Re: Will the free market solve everything?

Lee Daniel Crocker (
Sun, 23 Feb 1997 17:32:43 -0800 (PST)

> The standard Libertarian (and Republican) belief is that free market
> economies inherently favor the smartest, hardest working
> entrepreneurs and best products. This is true. But they also hold
> a belief that this principle causes free market economies to be
> inherently stable and fair. This is not true.

If you have such bizarre ideas about what a free market is, no wonder
you have reservations. Free markets don't encourage the best products,
and never have. They encourage the economically most efficient products.
If you have a quality product, but it costs a dollar more than people
can pay for an inferior one, or it came to market a few weeks later,
you'd better not bet your mortgage on it. Just look at the software
industry: a buggy product /now/ is "better" than a stable product in a
month, because people can do real work with it, get used to it, show
it to their friends, create data dependent on it, etc.

"Stable" is exactly what a free market isn't--and why it's superior to
any possible planned market. Stability is stagnation. Stability is
death. The free market is just that--free. Wild, careless, changing,
ALIVE. "Fair" is a moral judgment, and since we agoriarchists define
the free market as the consequence of the moral principle that coercive
force is never justified to transfer property, it is the only system
that can be moral by definition. If you have some other definition of
"fair", say, the most egalitarian in result, or the least random in
result, or the highest correlation of effort with reward, then some
system other than the free market might have that property, but it will
require coercion and will likely be less productive than a free market.

> Those who control great wealth can win even when market dynamics
> should have made it otherwise. Likewise, those who control little
> wealth will often not see rewards that reflect their level of
> prodictivity, thus diminishing the incentive to be productive.

This is a common arguent, but plainly at odds with the evidence. In
the one time in history when the US had about the freest market (in
the late 1800s), Standard Oil used every dirty trick in the book--
price fixing, undercutting, cartels, tying agreements with railroads,
even physical intimidation of competitors, to buy up over 85% of the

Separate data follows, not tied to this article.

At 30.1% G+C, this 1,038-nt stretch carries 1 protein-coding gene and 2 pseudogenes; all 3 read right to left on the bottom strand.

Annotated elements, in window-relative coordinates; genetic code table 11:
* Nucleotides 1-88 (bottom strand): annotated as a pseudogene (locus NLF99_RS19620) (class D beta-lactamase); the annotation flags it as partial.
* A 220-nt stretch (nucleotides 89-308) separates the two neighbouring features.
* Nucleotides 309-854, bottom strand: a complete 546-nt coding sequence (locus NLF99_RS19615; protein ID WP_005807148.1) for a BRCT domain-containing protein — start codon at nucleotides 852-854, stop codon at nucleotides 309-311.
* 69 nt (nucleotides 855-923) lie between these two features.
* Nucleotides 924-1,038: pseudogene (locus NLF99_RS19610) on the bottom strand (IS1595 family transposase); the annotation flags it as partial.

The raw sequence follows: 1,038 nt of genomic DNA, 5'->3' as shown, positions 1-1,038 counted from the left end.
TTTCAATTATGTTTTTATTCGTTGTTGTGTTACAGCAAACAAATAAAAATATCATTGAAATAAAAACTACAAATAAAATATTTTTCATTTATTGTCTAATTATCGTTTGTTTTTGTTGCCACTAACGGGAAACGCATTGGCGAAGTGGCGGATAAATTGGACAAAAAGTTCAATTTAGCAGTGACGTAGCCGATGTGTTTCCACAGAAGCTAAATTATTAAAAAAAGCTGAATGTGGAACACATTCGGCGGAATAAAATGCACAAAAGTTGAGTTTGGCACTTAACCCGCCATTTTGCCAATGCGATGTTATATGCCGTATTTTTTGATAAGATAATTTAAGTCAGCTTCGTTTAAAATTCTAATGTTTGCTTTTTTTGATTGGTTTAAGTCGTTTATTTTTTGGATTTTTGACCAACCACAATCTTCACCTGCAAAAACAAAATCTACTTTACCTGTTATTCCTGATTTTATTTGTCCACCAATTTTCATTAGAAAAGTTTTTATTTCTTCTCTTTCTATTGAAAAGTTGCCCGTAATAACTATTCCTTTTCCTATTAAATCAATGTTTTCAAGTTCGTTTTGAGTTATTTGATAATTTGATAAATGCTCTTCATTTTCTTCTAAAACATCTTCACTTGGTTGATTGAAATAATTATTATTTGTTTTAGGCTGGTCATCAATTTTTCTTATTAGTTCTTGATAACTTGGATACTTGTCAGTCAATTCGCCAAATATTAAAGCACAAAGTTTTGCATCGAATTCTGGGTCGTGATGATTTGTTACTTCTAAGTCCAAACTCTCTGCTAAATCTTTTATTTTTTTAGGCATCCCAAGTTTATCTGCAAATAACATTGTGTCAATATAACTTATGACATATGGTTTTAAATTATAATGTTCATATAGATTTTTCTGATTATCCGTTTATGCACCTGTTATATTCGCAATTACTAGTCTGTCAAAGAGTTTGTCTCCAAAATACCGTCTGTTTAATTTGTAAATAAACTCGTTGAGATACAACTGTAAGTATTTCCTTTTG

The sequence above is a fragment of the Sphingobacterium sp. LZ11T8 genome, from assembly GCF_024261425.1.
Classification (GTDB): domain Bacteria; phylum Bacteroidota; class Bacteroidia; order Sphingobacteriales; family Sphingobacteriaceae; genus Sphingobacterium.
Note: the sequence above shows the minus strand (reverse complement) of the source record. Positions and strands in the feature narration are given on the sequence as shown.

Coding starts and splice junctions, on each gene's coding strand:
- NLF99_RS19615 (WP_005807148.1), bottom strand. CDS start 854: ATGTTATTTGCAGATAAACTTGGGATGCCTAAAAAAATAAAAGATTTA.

market in petroleum. They never could get up to 90%, and after they
peaked they started falling, despite continued anti-competitive
practices. By the time congress decided to meddle with the Sherman
Act (yes, /before/ the act was passed), their market share was 65%
and falling. The Sherman Act actually helped them by preventing
their competitors from colluding against them. No monopoly at any
time in history existed without government support. Before you use
"monopolies" as an example if market failure, name one. Just one.
One single example if a free-market monopoly taking advantage of its
position to people's detriment. You can't--it's a myth.

> Capitalism is good, but it is not perfect. We can address the
> imperfections and create an economy that works, or we can deny the
> imperfections and create one that does not.

As soon as you define "perfect" and "working", I'll be able to argue
rationally. Until you do, your words are meaningless. I have
defined my terms for you: a free market is the consequence of the
principle that coercive force is /never/ justified to take property.
Now that principle will have certain consequences about which we can
rationally argue. But you must name them precisely and define them
objectively--stop using words like "fair", "just", or "good" until
you tell me what they mean. If you have a specific meaning in mind,
it may well be that a free market won't accomplish that, and I'll be
the first one to tell you it doesn't. In fact, it's likely that
what you have in mind for those words is not possible at all, under
any system.

Lee Daniel Crocker <>